Unfamiliar face recognition: Security, surveillance and smartphones

Research output: Contribution to journalArticle


A person’s ability to recognize familiar faces across a wide range of viewing conditions is one of the most impressive facets of human cognition. As shown
in Figure 1, it is easy to conclude, for a known individual, that each image in the set shows the same person (British Prime Minister David Cameron), despite a wide range of variation in viewing angle, physical appearance, camera and lighting. In fact, familiar face recognition performance is often at or near ceiling level, even when the images are of poor quality [1] or artificially distorted. [2] At first glance, the aptitude for familiar face recognition may suggest a similar level of expertise for the recognition of unfamiliar faces, thus the reliance on face-to-photo ID for identity verification. [3] This is not the case, as recent research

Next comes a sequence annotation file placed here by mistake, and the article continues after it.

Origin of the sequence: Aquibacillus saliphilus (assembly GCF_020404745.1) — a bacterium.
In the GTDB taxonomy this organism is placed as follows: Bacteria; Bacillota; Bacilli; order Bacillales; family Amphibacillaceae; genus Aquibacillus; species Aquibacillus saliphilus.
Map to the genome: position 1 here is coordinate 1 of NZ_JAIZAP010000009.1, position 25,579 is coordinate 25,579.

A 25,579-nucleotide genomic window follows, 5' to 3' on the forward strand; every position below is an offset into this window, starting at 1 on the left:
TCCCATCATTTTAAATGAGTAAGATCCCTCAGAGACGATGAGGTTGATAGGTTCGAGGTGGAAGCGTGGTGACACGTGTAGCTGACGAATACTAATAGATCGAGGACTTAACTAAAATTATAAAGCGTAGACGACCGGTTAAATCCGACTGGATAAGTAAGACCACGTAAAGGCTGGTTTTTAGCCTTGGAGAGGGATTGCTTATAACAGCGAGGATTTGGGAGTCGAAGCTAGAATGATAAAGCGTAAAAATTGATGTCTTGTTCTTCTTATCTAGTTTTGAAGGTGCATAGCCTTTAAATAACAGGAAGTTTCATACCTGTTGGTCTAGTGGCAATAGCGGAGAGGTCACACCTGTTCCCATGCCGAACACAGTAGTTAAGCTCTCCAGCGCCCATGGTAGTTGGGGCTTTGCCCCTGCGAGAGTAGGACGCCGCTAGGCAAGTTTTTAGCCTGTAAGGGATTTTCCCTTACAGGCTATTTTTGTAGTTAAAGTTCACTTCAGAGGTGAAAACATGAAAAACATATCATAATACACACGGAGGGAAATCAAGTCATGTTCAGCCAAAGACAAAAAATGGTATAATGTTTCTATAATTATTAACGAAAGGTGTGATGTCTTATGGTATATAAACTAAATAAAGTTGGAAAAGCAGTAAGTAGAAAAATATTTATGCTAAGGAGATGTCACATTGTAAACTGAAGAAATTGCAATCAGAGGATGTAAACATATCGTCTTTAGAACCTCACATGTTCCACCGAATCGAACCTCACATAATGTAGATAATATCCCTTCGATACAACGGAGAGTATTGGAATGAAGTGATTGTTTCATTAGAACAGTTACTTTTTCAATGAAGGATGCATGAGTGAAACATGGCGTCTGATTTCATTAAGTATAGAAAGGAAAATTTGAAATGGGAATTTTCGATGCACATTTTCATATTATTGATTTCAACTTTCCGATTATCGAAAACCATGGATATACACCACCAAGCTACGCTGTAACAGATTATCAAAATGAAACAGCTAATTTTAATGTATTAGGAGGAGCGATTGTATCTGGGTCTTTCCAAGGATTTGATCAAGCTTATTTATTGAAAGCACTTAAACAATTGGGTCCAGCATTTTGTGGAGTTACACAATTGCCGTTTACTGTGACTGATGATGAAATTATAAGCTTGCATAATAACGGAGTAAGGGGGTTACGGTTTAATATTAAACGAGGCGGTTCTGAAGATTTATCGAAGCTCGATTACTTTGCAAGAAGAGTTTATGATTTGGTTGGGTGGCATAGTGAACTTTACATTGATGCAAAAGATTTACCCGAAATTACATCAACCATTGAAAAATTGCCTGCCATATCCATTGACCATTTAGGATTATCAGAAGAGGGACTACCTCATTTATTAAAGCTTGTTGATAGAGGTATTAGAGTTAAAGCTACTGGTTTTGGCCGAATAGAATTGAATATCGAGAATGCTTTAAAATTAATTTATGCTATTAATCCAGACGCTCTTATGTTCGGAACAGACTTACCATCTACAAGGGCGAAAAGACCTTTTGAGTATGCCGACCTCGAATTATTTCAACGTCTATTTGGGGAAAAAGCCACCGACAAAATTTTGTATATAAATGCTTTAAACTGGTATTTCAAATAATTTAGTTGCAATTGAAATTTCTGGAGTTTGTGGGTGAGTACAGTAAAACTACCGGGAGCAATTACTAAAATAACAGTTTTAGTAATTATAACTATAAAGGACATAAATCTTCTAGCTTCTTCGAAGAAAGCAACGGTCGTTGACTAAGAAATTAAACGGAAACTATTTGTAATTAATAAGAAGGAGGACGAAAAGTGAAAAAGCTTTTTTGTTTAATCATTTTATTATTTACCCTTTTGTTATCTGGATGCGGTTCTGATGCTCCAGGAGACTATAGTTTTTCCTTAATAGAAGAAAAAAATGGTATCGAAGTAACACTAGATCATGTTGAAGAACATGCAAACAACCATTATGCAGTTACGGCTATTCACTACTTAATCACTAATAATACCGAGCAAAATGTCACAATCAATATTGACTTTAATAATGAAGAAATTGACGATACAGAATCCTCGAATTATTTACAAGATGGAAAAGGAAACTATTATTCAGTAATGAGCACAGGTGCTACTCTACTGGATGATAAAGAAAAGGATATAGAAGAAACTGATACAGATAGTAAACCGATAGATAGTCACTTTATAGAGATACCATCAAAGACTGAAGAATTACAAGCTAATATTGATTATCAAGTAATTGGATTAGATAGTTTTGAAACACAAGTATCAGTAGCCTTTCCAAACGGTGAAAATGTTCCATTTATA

shows people are surprisingly poor at recognizing new instances of an unfamiliar person. The poor recognition of unfamiliar faces is a concern for the United States. Many preliminary screenings involve facial recognition by security agents. In order for this method to be effective, more robust training for security
agents needs to be established. The Department of Defense utilizes facial and iris recognition technologies in order to eliminate human error in identifying persons of interest during surveillance operations. [4] DoD guidelines should be implemented by security agent guidance programs to ensure best practices in identification of potential threats.
Original languageEnglish
Pages (from-to)14-21
JournalThe Journal of the Homeland Defense and Security Information Analysis Center
Issue number1
Publication statusPublished - 21 Mar 2016

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  • Face matching
  • Biometrics

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